I have access to a hose but a watering can and a dish washing brush is what I normally use.

    ... and yeah: drive train, brakes and suspension components are the places where the crud can actually accelerate wear.

    Some of us live in places where riding on wet trails does not cause trail damage. Meaning anything that would be noticable after a few days.

  10. #10
    mtbr member
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    Quote Originally Posted by highdelll
    Yes, try this
    GregRidesTrails.com--An informational and instructional mountain bike blog.

  11. #11
    mtbr member
    Reputation: mtbGreg's Avatar
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    Seriously though,

    I'd actually like to add that many LBS's have hoses that they are totally cool with you using.
    GregRidesTrails.com--An informational and instructional mountain bike blog.

  12. #12
    addicted to chunk
    Reputation: Shark's Avatar
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    When I got my first bike I did that.....never had any issues.....
    but I don't do that anymore.

    Try not to ride when it's that muddy out. If it does get bad, I wash it off before it dries...much easier.
    Riding.....

  13. #13
    mtbr member
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    One of the shops in my area sometimes takes the really nasty bikes to a local coin-op carwash before tuning them up.

  14. #14
    mighty sailin' man
    Reputation: MiniTrail's Avatar
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    Quote Originally Posted by bmph8ter
    One of the shops in my area sometimes takes the really nasty bikes to a local coin-op carwash before tuning them up.
    nice

  15. #15
    mtbr member
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    Most tune ups include checking and adjusting or repacking the bearings most at risk and a good mechanic is slightly safer with a power wand than a noob rider would be. Plus if you have a bike covered in spiders or with an ant colony inside then it really doesn't matter. Power washed a few of the really bad ones myself, but if it were high end I would use a cleaning product (when Schwin wan't Pacific) called simply 'bike polish' (I said Polish cause it was so good, like the sausages) that cleaned and shined the frame. I think Trek (Wrench Force) bought the rights to it but can't remember if they call it something else. Works really good and can be buffed to a shine that actually repells water and mud.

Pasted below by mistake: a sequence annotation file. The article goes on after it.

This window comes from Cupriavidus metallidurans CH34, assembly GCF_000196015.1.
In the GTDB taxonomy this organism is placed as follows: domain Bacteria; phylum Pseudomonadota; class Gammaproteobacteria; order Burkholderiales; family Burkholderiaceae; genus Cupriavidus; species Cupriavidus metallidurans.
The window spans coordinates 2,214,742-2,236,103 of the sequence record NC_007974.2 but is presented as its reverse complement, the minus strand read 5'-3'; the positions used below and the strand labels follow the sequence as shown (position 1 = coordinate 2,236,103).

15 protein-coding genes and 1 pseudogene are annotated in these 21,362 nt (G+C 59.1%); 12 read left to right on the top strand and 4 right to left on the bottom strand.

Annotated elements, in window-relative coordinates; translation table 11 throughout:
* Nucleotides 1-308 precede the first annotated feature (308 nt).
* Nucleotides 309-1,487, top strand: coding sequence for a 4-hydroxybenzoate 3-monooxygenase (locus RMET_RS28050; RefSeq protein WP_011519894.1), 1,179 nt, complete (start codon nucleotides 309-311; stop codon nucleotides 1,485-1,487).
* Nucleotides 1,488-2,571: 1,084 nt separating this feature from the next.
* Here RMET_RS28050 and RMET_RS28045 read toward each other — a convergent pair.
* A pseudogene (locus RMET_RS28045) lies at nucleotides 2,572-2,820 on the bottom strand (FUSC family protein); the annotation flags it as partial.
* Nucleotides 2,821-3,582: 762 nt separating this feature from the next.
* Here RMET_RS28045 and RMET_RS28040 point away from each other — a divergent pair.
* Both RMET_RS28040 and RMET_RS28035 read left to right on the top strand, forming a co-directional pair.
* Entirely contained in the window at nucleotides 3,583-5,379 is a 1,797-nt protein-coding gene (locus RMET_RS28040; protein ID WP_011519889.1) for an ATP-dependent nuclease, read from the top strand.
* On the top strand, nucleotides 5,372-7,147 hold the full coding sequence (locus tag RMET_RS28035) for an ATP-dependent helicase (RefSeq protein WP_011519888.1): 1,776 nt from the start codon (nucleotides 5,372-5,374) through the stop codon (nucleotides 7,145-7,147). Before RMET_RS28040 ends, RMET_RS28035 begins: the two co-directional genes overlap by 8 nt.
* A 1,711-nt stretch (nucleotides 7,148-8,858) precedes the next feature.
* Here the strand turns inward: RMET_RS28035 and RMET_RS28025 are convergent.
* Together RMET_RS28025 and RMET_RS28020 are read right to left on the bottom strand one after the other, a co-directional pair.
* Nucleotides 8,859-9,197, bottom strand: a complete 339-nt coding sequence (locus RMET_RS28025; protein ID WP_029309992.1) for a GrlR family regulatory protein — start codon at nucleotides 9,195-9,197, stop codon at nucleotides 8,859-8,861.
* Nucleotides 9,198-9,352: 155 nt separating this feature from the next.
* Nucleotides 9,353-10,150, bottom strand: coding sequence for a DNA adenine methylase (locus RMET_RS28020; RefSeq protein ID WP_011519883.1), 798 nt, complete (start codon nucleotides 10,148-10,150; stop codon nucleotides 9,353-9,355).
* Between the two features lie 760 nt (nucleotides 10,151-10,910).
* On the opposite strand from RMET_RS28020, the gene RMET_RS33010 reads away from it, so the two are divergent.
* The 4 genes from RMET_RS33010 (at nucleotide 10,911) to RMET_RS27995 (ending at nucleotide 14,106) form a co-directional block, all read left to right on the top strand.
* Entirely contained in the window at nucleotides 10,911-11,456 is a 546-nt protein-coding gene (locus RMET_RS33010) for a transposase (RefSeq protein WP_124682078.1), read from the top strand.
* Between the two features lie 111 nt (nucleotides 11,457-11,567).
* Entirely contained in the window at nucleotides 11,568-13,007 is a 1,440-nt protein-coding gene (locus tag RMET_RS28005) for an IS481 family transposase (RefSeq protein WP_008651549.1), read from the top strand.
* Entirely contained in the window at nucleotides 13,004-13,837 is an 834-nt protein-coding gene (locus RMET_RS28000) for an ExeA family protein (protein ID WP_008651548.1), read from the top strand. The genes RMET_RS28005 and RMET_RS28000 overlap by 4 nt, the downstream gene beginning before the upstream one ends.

Still, stay out of the mud for your bike and your community. Sometimes you get caught in the rain. Once you've done some trail maintenance (even just one hour) you'll understand.
    BBI certified, 12+ years as mechanic

  16. #16
    mtbr member
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    Something I learned when racing desert races on a quad, when you know you'll be in some mud, spray a rag with WD40 and wipe your frame and parts down generously before you ride. The mud won't stick and will just slide off. Yes dust will stick to the frame where you wipe it down but the mud won't.

  17. #17
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    Hopefully that was a brushless car wash. I'd be pissed if I was next in line and my car's paint got scratched or swirly because the brushes had mud and debris embedded in them.

  18. #18
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    Quote Originally Posted by djriddle
    Most tune ups include checking and adjusting or repacking the bearings most at risk and a good mechanic is slightly safer with a power wand than a noob rider would be. Plus if you have a bike covered in spiders or with an ant colony inside then it really doesn't matter.